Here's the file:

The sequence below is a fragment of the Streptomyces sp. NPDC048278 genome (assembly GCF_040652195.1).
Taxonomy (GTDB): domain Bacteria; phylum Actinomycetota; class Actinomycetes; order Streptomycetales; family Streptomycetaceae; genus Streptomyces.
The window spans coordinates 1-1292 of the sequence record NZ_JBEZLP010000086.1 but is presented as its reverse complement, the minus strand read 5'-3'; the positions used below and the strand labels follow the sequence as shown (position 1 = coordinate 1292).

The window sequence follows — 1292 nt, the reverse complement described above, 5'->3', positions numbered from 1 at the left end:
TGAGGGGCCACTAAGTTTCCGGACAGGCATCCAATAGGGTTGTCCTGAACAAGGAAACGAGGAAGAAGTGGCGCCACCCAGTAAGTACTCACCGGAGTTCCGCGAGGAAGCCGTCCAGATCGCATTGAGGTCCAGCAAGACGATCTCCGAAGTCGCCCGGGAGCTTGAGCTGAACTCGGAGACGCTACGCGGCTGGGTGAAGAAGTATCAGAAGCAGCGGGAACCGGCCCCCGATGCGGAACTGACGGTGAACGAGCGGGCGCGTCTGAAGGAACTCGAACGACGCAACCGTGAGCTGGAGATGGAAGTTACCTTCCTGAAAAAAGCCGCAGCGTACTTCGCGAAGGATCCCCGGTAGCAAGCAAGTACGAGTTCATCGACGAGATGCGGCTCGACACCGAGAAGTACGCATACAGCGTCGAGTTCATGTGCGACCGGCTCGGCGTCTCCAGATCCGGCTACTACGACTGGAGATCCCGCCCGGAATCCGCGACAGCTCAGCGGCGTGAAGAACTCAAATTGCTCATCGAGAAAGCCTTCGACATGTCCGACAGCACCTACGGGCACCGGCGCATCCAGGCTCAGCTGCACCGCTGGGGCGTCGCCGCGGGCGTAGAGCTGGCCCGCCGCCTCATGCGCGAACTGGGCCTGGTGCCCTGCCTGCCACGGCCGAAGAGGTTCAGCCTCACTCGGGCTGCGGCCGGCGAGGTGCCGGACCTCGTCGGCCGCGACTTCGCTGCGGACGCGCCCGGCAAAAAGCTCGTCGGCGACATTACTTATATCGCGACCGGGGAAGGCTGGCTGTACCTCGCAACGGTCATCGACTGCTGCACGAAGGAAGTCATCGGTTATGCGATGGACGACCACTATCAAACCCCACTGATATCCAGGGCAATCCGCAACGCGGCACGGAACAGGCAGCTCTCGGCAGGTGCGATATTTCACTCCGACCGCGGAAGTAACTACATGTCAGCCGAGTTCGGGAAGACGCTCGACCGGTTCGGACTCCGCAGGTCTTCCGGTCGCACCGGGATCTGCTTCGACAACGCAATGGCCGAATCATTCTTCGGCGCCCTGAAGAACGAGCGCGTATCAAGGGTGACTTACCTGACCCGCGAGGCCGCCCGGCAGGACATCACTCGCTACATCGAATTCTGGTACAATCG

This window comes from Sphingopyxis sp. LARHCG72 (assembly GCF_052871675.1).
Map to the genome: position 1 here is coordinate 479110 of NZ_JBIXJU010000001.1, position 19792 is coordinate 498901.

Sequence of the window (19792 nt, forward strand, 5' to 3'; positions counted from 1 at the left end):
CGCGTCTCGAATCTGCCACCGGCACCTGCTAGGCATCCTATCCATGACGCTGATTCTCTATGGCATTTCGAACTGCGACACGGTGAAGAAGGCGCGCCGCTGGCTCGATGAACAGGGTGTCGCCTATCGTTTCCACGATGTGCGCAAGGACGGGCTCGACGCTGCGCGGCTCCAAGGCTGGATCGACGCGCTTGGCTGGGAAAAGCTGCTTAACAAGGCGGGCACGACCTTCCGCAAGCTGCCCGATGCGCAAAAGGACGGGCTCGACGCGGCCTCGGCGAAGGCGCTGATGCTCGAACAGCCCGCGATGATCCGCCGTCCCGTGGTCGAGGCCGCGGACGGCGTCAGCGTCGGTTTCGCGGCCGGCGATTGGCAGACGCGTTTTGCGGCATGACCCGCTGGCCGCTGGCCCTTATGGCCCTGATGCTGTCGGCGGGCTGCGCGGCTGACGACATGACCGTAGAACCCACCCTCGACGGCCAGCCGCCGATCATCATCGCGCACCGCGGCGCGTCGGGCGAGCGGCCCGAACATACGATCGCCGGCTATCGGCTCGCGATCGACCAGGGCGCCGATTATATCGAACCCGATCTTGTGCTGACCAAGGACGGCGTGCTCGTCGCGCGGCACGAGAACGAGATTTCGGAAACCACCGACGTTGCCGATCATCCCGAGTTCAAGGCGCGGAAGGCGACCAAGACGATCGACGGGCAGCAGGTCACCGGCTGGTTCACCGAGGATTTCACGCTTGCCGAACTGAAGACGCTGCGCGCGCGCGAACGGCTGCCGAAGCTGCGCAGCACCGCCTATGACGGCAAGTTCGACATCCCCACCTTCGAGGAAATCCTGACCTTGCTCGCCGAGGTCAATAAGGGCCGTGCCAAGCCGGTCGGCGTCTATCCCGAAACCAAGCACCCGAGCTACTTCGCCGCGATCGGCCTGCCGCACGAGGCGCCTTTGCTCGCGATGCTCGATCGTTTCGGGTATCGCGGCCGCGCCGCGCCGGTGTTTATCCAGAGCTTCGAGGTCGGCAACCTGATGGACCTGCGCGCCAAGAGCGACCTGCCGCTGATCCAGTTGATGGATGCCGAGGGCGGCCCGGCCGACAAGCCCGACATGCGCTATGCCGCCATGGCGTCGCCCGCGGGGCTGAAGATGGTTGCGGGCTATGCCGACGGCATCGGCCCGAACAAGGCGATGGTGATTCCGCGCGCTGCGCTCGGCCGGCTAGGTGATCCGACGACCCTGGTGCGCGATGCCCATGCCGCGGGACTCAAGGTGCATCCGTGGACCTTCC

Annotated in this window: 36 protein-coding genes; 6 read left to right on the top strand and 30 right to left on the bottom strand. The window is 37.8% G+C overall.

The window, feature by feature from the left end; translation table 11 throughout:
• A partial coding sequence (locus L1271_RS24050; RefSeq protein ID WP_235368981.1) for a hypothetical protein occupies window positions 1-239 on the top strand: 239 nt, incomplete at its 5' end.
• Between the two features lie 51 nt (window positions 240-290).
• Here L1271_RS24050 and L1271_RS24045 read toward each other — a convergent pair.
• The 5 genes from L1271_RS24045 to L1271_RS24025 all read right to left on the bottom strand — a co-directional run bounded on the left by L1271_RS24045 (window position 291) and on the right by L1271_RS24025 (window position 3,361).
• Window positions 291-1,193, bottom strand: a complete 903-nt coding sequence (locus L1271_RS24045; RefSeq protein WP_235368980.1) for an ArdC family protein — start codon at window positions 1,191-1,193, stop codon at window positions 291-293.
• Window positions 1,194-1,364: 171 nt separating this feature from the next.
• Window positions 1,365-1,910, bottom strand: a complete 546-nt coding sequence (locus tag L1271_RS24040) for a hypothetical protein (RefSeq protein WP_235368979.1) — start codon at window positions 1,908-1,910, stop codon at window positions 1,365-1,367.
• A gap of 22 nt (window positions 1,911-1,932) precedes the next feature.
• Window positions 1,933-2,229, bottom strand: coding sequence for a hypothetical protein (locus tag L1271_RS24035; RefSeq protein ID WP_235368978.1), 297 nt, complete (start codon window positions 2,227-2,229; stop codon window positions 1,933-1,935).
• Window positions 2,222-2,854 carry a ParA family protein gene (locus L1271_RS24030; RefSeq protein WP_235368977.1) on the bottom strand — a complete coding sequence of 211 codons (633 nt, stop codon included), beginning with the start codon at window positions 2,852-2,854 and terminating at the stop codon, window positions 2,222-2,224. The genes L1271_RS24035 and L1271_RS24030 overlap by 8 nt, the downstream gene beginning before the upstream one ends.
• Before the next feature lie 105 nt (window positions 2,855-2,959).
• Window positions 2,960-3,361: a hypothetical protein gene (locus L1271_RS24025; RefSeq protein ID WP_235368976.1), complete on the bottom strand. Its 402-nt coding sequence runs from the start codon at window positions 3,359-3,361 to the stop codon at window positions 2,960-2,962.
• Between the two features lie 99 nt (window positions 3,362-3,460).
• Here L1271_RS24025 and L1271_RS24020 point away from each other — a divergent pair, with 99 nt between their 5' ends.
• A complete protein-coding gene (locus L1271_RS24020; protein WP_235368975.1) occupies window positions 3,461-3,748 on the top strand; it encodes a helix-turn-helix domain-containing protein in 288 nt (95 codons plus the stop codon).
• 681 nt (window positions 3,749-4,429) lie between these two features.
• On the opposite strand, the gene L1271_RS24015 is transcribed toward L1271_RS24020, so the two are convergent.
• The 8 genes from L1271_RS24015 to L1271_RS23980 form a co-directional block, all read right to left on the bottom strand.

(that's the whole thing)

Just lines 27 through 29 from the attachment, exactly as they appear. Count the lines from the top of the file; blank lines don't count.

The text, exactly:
• 681 nt (window positions 3,749-4,429) lie between these two features.
• On the opposite strand, the gene L1271_RS24015 is transcribed toward L1271_RS24020, so the two are convergent.
• The 8 genes from L1271_RS24015 to L1271_RS23980 form a co-directional block, all read right to left on the bottom strand.